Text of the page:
Sport in Capitalist Society: A Short History
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- Why are the Olympic Games the driving force behind a clampdown on civil liberties?
- What makes sport an unwavering ally of nationalism and militarism?
- Is sport the new opiate of the masses?
These and many other questions are answered in this new radical history of sport by leading historian of sport and society, Professor Tony Collins.
Tracing the history of modern sport from its origins in the burgeoning capitalist economy of mid-eighteenth century England to the globalised corporate sport of today, the book argues that, far from the purity of sport being ‘corrupted’ by capitalism, modern sport is as much a product of capitalism as the factory, the stock exchange and the unemployment line.
Based on original sources, the book explains how sport has been shaped and moulded by the major political and economic events of the past two centuries, such as the French Revolution, the rise of modern nationalism and imperialism, the Russian Revolution, the Cold War and the imposition of the neo-liberal agenda in the last decades of the twentieth century. It highlights the symbiotic relationship between the media and sport, from the simultaneous emergence of print capitalism and modern sport in Georgian England to the rise of Murdoch’s global satellite television empire in the twenty-first century, and for the first time it explores the alternative, revolutionary models of sport in the early twentieth century.
Sport in a Capitalist Society is the first sustained attempt to explain the emergence of modern sport around the world as an integral part of the globalisation of capitalism. It is essential reading for anybody with an interest in the history or sociology of sport, or the social and cultural history of the modern world.
Illustrated’, Collected Works, Moscow, 1974. Lenskyj, Helen, Out of Bounds: Women, Sport and Sexuality, Toronto, 1986. ——, Inside the Olympic Industry: Power, Politics, and Activism, New York, 2000. Levine, Peter, A.G. Spalding and the Rise of Baseball: The Promise of American Sport, New York, 1987. Light, Robert, ‘Ten Drunks and a Parson: The Victorian Professional Cricketer Reconsidered’, Sport in History, vol. 25, no. 1 (2005), pp. 60–76. Lockhart, Robert Bruce, Giants Cast Long Shadows,
none of the machinery of punishment or exclusion that amateur bodies abroad cultivated.44 Amateurism at the elite level uniquely thrived into the twenty-ﬁrst century in the United States, paradoxically home to the most commercialised sports culture in the world. Sport had emerged in American universities in the nineteenth century on the British model of middle-class amateurism. By 1900 gridiron football had become the major winter spectator sport in America, emerging rapidly from its origins in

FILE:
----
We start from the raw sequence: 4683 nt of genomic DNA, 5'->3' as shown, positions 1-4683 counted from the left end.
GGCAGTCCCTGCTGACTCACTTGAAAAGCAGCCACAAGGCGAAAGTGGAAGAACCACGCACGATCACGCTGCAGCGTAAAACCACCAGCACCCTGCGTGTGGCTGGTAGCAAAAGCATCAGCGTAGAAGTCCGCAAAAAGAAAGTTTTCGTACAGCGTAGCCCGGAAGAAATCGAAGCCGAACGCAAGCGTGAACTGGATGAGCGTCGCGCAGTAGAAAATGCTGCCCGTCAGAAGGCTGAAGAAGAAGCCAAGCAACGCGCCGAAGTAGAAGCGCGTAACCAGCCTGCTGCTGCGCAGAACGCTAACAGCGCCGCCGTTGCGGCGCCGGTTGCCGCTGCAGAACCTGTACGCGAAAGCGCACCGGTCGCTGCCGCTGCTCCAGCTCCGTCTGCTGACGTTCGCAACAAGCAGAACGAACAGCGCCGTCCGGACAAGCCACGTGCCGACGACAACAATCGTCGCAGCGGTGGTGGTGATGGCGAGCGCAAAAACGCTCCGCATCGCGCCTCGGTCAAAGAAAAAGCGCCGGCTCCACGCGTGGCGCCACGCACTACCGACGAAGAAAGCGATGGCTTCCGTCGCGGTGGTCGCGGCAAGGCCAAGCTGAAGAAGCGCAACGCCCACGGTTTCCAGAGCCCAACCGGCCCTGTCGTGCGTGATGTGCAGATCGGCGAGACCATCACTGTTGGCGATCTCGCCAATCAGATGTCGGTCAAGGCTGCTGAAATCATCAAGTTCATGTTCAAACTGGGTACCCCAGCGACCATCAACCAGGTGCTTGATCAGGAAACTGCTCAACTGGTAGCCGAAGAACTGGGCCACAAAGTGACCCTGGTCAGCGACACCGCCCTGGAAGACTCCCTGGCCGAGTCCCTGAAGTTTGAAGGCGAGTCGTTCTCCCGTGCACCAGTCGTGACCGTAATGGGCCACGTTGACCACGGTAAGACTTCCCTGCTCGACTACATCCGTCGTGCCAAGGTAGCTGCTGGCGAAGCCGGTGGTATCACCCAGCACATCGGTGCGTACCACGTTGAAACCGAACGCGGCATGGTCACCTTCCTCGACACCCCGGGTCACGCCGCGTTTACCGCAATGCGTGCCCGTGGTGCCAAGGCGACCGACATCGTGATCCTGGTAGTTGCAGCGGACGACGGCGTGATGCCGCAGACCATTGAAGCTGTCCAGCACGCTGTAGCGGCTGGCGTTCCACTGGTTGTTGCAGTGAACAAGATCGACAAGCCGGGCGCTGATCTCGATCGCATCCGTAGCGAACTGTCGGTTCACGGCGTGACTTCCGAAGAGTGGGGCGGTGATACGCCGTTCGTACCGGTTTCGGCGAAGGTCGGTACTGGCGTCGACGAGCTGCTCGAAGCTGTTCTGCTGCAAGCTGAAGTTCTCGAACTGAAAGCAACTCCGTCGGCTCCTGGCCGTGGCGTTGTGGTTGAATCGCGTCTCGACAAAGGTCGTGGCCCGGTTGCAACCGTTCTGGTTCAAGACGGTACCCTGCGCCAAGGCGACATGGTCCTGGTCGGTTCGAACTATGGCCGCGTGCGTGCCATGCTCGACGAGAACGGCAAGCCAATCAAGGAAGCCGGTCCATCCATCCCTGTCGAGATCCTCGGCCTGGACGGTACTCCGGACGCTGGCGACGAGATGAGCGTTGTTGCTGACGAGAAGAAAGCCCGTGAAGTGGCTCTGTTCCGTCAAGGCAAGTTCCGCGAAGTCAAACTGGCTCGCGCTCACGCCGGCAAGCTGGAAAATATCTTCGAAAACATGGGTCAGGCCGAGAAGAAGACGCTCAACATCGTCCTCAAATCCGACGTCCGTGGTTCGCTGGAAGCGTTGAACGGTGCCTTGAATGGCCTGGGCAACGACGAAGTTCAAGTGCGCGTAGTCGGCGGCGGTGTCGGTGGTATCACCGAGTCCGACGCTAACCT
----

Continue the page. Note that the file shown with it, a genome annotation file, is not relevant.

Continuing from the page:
sports. In the north-east of England, the popularity of wrestling among both sexes was such that when the local rules were revised in 1793 they explicitly forbade women from competing. ‘It would much hurt the sport were that they admitted into the ring’, argued a correspondent to the Sporting Magazine.11 Such opinions were increasingly heard at this time. The campaign against women’s sports was part of the general oﬀensive that sought to impose a new morality on the working class. As with the
gave a speech at the 1936 Olympics’ Congress of Physical Education on ‘The Science of Educating the Body’ in which he called Hitler ‘the great leader of the German people’ and ended his lecture by quoting from a speech from the Führer.42 In Britain, as elsewhere, the political nature of the Berlin Games was downplayed. ‘Surely one of the greatest sports festivals of all time, [that] made its magniﬁcent contribution towards a ﬁtter youth and more peaceful international relationships’, declared
in English Football, 1884–85’, in Stephen Wagg (ed.), Myths and Milestones in the History of Sport, London, 2012, pp. 32–56. 20 Tony Collins, A Social History of English Rugby Union, Abingdon, 2009, ch. 2. 21 Dave Russell, Football and the English, Preston, 1997, pp. 25–35. 22 Jules Rimet, Le Football et le rapprochement des peuples, Zurich, 1954, p. 47. 23 The importance of shared informal attitudes to amateurism is discussed in Collins, A Social History of English Rugby Union, pp. 147–50. 24